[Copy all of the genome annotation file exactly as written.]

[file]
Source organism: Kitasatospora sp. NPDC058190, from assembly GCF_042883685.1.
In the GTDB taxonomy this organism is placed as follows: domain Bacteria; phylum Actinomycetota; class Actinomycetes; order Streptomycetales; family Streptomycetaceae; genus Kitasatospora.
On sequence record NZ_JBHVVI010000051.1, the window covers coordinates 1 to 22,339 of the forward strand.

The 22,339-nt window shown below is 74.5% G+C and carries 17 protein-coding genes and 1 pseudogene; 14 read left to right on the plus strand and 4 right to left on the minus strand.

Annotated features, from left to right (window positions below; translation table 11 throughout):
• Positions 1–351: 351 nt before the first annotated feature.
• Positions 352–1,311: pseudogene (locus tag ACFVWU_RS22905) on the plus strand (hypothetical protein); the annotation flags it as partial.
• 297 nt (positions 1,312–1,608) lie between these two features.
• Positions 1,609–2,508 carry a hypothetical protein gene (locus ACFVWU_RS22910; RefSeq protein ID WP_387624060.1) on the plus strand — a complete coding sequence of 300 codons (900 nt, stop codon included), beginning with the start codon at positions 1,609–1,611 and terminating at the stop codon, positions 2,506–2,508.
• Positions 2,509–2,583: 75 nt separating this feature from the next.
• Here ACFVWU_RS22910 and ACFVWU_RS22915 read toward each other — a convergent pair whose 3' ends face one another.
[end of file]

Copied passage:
Source organism: Kitasatospora sp. NPDC058190, from assembly GCF_042883685.1.
In the GTDB taxonomy this organism is placed as follows: domain Bacteria; phylum Actinomycetota; class Actinomycetes; order Streptomycetales; family Streptomycetaceae; genus Kitasatospora.
On sequence record NZ_JBHVVI010000051.1, the window covers coordinates 1 to 22,339 of the forward strand.

The 22,339-nt window shown below is 74.5% G+C and carries 17 protein-coding genes and 1 pseudogene; 14 read left to right on the plus strand and 4 right to left on the minus strand.

Annotated features, from left to right (window positions below; translation table 11 throughout):
• Positions 1–351: 351 nt before the first annotated feature.
• Positions 352–1,311: pseudogene (locus tag ACFVWU_RS22905) on the plus strand (hypothetical protein); the annotation flags it as partial.
• 297 nt (positions 1,312–1,608) lie between these two features.
• Positions 1,609–2,508 carry a hypothetical protein gene (locus ACFVWU_RS22910; RefSeq protein ID WP_387624060.1) on the plus strand — a complete coding sequence of 300 codons (900 nt, stop codon included), beginning with the start codon at positions 1,609–1,611 and terminating at the stop codon, positions 2,506–2,508.
• Positions 2,509–2,583: 75 nt separating this feature from the next.
• Here ACFVWU_RS22910 and ACFVWU_RS22915 read toward each other — a convergent pair whose 3' ends face one another.